With the longevity of HS2 and the inevitable change over time in people and delivery bodies involved and changing phases of the project, both with the construction and operation, any governance framework will need to be flexible and able to handle changes to the project. To do this, a constant point of reference is needed. The business case provides that reference point and the governance framework should be driven by the economic benefits and not the other way around.
Unfortunately, in many major projects, the business case is seen as a hurdle over which to jump with a collective sigh of relief from the project team once it has been approved, after which it then gathers dust in the project library. All too often, a governance framework is developed almost in isolation from a project and based on the structure in place at the time.
As shown in our study of governance practices of the FTSE 350 companies over a 10-year period to 20177, strong corporate governance provides the conditions to add value by driving decisions and the focus of resources towards delivering the benefits envisaged.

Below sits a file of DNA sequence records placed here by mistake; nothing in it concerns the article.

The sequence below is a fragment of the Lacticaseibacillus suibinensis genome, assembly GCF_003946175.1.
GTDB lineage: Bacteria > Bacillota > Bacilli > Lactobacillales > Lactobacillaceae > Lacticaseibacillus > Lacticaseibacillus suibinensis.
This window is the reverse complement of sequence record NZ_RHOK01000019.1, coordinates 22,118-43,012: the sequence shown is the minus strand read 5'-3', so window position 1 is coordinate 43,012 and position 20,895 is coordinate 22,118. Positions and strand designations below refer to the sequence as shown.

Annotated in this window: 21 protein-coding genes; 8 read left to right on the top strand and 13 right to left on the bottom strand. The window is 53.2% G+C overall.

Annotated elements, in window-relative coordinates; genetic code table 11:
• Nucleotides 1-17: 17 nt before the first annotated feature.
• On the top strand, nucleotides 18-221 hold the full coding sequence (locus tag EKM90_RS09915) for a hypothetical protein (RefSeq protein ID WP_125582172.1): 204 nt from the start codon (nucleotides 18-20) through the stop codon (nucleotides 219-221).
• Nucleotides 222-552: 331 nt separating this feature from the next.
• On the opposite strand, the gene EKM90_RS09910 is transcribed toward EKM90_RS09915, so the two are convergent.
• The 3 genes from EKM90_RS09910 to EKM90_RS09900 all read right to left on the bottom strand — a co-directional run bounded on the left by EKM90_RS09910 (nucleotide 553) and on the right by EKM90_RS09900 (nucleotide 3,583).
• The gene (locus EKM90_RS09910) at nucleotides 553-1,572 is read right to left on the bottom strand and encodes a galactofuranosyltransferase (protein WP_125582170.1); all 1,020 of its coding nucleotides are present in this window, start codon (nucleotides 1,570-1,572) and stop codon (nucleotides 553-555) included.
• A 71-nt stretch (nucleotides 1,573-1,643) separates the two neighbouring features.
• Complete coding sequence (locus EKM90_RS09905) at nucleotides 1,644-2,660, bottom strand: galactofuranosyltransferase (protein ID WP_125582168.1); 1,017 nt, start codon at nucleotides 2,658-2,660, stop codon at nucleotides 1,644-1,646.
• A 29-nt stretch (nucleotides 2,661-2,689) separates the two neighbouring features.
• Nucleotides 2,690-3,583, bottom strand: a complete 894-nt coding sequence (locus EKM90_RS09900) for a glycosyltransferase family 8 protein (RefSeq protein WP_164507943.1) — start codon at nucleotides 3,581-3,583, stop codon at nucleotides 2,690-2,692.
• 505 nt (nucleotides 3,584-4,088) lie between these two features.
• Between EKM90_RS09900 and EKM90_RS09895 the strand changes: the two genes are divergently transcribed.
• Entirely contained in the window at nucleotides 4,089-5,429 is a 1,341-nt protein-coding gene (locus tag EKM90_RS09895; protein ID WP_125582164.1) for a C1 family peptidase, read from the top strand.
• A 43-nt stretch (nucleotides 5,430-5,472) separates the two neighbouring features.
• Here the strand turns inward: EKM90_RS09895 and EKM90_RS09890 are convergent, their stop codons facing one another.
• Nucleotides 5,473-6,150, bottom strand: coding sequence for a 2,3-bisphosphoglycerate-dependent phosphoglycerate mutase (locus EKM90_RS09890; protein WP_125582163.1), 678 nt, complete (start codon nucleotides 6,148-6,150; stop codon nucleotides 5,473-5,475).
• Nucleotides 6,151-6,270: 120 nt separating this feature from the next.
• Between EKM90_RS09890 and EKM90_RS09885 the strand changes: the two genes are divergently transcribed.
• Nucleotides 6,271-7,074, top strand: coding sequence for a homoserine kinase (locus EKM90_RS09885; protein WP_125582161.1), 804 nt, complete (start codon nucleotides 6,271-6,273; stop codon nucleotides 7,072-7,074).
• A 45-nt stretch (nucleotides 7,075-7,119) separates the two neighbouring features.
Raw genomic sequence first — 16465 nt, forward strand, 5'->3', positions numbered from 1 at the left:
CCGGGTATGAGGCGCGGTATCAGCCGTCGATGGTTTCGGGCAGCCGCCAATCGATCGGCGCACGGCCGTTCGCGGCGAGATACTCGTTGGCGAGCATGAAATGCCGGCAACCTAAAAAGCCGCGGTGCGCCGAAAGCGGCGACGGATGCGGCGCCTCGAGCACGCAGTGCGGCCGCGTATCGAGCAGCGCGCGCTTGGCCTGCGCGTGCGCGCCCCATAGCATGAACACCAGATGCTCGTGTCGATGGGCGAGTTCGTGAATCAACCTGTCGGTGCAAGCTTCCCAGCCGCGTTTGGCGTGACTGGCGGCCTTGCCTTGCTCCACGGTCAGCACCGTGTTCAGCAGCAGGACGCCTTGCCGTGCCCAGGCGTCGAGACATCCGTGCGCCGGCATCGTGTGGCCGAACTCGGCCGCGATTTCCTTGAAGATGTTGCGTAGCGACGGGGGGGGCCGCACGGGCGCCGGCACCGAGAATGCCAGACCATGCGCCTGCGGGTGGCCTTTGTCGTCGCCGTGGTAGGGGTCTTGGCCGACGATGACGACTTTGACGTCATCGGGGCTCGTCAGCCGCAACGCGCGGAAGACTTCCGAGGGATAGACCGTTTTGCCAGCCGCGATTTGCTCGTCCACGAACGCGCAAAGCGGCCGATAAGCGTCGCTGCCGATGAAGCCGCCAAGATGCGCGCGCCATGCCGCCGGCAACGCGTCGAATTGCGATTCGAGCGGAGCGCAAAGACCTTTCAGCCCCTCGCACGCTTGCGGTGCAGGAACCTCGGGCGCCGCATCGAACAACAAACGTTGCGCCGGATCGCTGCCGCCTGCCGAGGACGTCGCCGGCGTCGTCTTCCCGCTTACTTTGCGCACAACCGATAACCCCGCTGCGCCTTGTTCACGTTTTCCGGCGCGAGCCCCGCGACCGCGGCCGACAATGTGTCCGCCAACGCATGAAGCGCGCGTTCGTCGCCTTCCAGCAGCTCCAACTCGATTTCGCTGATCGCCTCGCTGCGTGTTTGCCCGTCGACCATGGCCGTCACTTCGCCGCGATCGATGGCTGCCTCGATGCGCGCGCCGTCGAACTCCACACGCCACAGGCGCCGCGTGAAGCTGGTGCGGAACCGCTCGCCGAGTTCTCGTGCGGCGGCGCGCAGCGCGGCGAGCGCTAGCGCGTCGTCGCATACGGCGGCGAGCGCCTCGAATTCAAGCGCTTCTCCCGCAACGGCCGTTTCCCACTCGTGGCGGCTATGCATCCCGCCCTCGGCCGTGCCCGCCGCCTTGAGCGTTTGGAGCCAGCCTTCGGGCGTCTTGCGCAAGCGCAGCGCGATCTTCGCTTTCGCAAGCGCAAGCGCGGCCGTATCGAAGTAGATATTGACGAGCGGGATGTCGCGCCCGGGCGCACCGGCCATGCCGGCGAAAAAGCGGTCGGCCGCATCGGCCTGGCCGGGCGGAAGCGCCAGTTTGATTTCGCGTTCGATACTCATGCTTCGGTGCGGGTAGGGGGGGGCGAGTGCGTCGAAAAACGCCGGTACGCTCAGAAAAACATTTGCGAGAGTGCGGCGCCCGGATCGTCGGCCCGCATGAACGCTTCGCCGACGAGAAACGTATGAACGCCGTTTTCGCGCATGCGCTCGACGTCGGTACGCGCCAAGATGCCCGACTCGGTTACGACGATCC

The right team and the right culture will deliver
Of course, governance goes beyond just a framework. It’s people who deliver projects and people at all levels that make it a success. The government’s service design manual recognises this within its governance principles for agile service delivery8.
People will inevitably come and go as the project evolves and different skill sets and capabilities are needed, but the culture of an organisation should endure. Embedding a culture aligned with strategic goals has huge benefits, but getting there takes time and commitment9 and if the culture within an organisation is wrong then the project is at risk.
To find out more about the role of business cases and driving benefits through governance frameworks, contact Will McWilliams.